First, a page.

James's Light Meter Collection: GE PR-2 Guardian
GE PR-2 Guardian USA
Maker: General Electric
Model: PR-2 Guardian
Circa: 1956
Designer:Hans Bakke and Allen Stimson
US Patent:2,924,144
Price (new): $28
Cell type: Selenium
Measure type: Reflecting/Averaging

click or advertisementGeneral Electric made several light meters in the 40s and 50s, but left the market in the 1960s as camera-integrated metering took over. GE's low-end units were the Mascots, which were very simple. The middle ground was held by the DW-series, even though they were a very old design and nothing much more than the Mascot. But the high-end was the Guardian and Golden Crown, which went up against (in price and capability) the Weston Master and the Norwood Director.

The PR-1 was the basic meter. The PR-2 and PR-3 were revisions. Like the PR-1, it carried over the pointer lock and the high-low switch that you could do simply by turning the calculator dial. The Weston Masters required you to swing away a baffle on the back, and the Norwoods used little metal slides that were easily lost.

This one brings a new feature to the table: the ability to use the "Dynacell," a folding booster cell that plugs in and adds more juice to the current for low-light work. That was a slick piece of engineering: you could clip it on and off as you see fit, or you could just leave it on. It's on a hinge so you can hold the meter horizontally and let the Dynacell hang down, or you can lock it in place and aim the cell wherever you want. There's a plastic grid for reflected light, or you could pop that off for low-light incident. My Dynacell also came with the clip-on incident cover for the meter.

Anyway, back to the PR-2. GE did away with the Trident Analyzer, simply went with calculator dial markings, and cleaned the "light level" markings off the face as well (this might be another first).

But in trying to simplify it, they never attacked the underlying problem of the general complexity of the whole thing—i.e. you need to read the manual to figure out how to use it. For instance, you have to press the GE logo on the middle of the dial and turn the outer ring to set the ASA. Then push the needle release button on the side and see where the needle goes. You turn the ring until the ƒ/stop you like is under the needle pointer, and then read the shutter speed in the window on the dial. There are no combinations, so you either to have to keep turning the dial to get shutter speed you like, or do the reciprocity math in your head.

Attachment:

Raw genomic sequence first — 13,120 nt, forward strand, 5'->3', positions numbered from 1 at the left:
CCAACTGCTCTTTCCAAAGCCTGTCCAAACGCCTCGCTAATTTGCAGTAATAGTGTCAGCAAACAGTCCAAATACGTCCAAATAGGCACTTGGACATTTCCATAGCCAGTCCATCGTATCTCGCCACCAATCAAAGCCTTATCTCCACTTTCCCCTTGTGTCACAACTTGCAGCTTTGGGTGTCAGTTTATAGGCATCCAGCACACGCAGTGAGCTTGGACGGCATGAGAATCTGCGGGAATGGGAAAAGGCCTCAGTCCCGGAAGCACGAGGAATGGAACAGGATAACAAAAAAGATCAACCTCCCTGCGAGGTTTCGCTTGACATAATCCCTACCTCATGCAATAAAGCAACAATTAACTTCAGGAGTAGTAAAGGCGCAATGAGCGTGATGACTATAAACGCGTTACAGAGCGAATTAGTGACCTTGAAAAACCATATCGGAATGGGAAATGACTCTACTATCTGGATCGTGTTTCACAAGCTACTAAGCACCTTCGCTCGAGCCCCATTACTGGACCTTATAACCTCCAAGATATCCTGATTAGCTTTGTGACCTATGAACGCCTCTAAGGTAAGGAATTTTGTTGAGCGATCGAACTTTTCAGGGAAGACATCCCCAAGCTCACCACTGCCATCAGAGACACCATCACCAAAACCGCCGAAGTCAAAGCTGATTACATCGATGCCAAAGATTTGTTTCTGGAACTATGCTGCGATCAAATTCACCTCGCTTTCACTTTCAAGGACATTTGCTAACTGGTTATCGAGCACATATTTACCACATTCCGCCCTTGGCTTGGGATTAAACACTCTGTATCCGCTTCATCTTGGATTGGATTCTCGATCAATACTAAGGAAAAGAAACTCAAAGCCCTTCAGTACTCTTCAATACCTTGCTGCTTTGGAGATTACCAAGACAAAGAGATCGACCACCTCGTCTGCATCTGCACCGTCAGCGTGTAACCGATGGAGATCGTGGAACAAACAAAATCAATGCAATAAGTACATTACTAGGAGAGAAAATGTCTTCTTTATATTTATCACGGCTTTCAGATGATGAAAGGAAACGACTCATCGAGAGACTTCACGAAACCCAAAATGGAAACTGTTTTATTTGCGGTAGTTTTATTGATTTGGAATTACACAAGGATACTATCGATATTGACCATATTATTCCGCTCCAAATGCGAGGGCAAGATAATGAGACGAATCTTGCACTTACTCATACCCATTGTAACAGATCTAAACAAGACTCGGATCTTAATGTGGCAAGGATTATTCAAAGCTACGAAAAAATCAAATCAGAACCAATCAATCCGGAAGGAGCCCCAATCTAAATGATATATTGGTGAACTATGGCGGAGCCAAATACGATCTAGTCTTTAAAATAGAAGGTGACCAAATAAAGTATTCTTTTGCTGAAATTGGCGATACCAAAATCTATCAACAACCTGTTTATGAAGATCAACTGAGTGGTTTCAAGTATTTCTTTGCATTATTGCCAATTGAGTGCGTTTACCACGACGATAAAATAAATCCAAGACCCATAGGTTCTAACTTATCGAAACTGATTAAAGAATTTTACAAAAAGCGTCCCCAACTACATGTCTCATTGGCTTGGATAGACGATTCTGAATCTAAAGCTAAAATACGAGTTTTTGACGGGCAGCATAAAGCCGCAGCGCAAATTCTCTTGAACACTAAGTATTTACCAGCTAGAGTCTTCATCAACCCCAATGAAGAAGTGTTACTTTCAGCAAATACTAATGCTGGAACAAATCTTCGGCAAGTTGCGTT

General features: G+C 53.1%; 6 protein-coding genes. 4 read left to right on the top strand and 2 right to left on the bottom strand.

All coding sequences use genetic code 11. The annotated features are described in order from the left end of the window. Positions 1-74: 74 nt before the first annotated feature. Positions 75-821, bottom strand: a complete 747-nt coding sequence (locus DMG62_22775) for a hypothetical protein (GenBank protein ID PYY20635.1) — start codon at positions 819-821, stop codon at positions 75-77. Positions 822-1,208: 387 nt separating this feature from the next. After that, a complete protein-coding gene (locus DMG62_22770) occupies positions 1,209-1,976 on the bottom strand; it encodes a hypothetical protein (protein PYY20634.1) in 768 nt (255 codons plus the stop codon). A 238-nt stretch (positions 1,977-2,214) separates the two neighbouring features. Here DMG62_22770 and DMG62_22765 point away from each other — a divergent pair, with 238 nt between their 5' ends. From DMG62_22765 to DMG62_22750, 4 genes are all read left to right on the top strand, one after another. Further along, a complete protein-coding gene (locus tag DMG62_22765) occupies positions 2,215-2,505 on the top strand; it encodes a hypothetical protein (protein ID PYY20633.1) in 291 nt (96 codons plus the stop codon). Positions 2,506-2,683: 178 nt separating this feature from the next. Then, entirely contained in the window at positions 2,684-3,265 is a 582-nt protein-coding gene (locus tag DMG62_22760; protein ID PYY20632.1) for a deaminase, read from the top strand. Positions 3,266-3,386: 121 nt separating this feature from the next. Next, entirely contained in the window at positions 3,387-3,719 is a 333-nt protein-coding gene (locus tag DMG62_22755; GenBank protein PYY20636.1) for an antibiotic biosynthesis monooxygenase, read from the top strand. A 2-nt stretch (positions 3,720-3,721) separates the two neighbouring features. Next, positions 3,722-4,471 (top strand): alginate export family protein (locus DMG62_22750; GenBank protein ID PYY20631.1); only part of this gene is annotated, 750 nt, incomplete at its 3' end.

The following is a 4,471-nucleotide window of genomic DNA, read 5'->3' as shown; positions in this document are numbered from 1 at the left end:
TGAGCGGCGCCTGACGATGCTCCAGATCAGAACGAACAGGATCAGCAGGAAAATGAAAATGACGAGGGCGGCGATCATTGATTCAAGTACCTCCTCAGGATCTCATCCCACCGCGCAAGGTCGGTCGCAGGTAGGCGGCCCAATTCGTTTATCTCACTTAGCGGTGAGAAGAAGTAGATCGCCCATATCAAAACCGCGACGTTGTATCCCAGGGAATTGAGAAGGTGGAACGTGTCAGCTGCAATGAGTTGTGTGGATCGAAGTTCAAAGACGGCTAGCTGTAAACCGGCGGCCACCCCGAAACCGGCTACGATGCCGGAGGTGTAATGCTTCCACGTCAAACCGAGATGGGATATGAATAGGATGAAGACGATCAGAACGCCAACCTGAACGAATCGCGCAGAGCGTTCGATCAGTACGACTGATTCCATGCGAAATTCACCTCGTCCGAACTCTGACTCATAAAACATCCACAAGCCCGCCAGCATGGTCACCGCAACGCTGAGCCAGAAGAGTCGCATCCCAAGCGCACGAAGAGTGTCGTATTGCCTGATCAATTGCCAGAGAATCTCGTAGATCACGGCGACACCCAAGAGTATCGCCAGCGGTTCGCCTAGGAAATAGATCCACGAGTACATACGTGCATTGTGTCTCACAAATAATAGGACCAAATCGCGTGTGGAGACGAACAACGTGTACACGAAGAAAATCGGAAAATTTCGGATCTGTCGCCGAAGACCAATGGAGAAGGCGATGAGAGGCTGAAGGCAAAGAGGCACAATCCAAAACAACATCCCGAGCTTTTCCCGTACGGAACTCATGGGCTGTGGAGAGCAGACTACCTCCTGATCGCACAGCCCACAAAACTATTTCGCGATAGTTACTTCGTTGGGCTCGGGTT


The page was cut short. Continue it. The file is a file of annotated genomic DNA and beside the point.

Gone also are the marks to do contrast ratios and other spiffy stuff. But they added something interesting. When this meter came out, the EV System was starting out and people thought it would revolutionize photography. On most calculator dials, you'd make a reading normally and you could see the EV number in a little window somewhere on the calculator. Here, however, you could simply turn the dial around so that the EV numbers were under the meter face, and the needle would point to the proper EV rating. That is cool.

Still in all, this seems like a dumbed-down PR-1, and a big step backwards except for the direct-read EV (if you could make use of it) and the Dynacell.

But not dumbed-down enough. For years I thought mine was dead until I found out that either the needle lock is sticky or the meter-movement is sluggish from years of not moving. I finally figured out how to set the ASA and use this thing only by reading the manual after all attempts at just playing around with it proved futile (and I'm usually very good at figuring out how these work without reading manuals). In fact, I had the same problem with my Golden Crown. Either way, they're very nice meters, but I expect better than this.

Pat Walsh bought one that was bound-up and took it apart. He was kind enough to document it and emailed it to me. If you want to see inside this meter, check out the disassembly page.

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